We haven't seen any boat ramps for about seven months, but we River-rats will always find access! Our road begins where yours ends. We back over the levee and drop our boat in what is usually a parking lot. The water is running clear through the lot being filtered by the vast expanses of flooded forest upstream, creating the perfect swimming pool for Driftwood Johnnie to disappear into. Young Large Mouth Bass take advantage of this high water occurrence and stalk schools of shad. It is very challenging to catch bass on the River during regular water levels, but if you can find clear water, you will find them.
I look towards the back channel of Island 63 and the water is moving swiftly headed toward the main channel. We engage and go with the flow towards the main channel. Our plan, once we get there, is to paddle upstream using the eddies and flooded forest, to reach the high point of the island. We bob and weave through willows, hearing the sounds of the songbirds in the trees. Turtles plop in the water from their logs as we approach. Harmless water snakes swim effortlessly through the calm waters in the trees. Owls glide through the canopy. Deer and pigs scamper off as we approach high ground. The small sandbar is rooted up as if a farmer is getting ready to plant. Turkeys forage on the edge of the forest keeping their distance. Thousands of butterflies and moths swarm around us. With the River being high, with moving water everywhere, there are no mosquitoes or buffalo gnats. The water is still cold, so the temperature along the River is 15 degrees cooler than in town. We have lunch, enjoy the sounds of nature, and appreciate all the species who contribute to the balance of humanity and life. What a way to spend the afternoon in the Delta.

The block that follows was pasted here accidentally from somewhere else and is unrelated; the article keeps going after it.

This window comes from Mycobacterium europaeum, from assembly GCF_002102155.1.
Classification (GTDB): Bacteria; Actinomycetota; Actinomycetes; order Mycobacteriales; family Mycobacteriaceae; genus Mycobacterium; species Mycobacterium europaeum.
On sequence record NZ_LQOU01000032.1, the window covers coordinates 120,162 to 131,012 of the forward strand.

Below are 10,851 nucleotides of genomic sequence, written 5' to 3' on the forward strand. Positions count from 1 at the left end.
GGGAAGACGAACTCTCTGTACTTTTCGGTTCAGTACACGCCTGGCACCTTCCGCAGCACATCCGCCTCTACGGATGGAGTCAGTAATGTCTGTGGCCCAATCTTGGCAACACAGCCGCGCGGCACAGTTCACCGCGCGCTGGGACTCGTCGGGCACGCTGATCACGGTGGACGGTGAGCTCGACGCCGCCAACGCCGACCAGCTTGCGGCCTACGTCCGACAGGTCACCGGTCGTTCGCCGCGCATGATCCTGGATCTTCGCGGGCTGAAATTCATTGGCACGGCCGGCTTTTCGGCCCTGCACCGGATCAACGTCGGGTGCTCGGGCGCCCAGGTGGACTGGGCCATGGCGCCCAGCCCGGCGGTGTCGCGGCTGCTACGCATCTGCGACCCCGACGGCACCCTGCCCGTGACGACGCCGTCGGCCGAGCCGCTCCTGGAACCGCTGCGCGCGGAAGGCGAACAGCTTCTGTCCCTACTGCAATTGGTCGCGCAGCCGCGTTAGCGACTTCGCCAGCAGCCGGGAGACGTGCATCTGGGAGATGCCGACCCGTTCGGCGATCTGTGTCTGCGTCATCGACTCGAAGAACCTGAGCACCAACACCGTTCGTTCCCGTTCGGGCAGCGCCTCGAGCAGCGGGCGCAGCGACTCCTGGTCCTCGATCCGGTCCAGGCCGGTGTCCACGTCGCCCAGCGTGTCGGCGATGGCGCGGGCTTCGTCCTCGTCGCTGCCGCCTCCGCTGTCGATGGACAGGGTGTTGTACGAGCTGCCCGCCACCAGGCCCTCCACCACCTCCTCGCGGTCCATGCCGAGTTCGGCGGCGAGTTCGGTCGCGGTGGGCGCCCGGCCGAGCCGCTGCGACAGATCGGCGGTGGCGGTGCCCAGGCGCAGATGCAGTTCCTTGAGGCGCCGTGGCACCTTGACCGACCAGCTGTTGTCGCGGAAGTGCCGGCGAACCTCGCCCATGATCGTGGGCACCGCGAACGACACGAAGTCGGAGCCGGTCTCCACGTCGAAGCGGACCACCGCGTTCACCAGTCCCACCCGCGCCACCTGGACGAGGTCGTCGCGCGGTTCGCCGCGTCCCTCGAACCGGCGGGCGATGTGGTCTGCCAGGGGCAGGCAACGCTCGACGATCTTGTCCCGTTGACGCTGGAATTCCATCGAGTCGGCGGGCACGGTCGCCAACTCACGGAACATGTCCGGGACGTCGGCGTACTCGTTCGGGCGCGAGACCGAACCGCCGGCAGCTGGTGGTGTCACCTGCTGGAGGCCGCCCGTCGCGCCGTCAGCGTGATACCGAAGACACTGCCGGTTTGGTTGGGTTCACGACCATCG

by Mark River
Mark River is Chief Guide and Youth Leader for the Quapaw Canoe Company. He is also the Southern Coordinator of 1 Mississippi's River Citizen Program. Stay tuned for upcoming Mark River podcast "May the River be With You" to be made available in July, 2019.
The Lower Mississippi River Dispatch "Voice of the Lower Mississippi River" is published by the Quapaw Canoe Company. Photos and writing by John Ruskey, Mark River and others. Please write firstname.lastname@example.org for re-publishing. Feel free to share with friends or family, but also credit appropriately. Go to www.island63.com and click on "Quapaw Dispatch" for viewing back issues of the LMRD.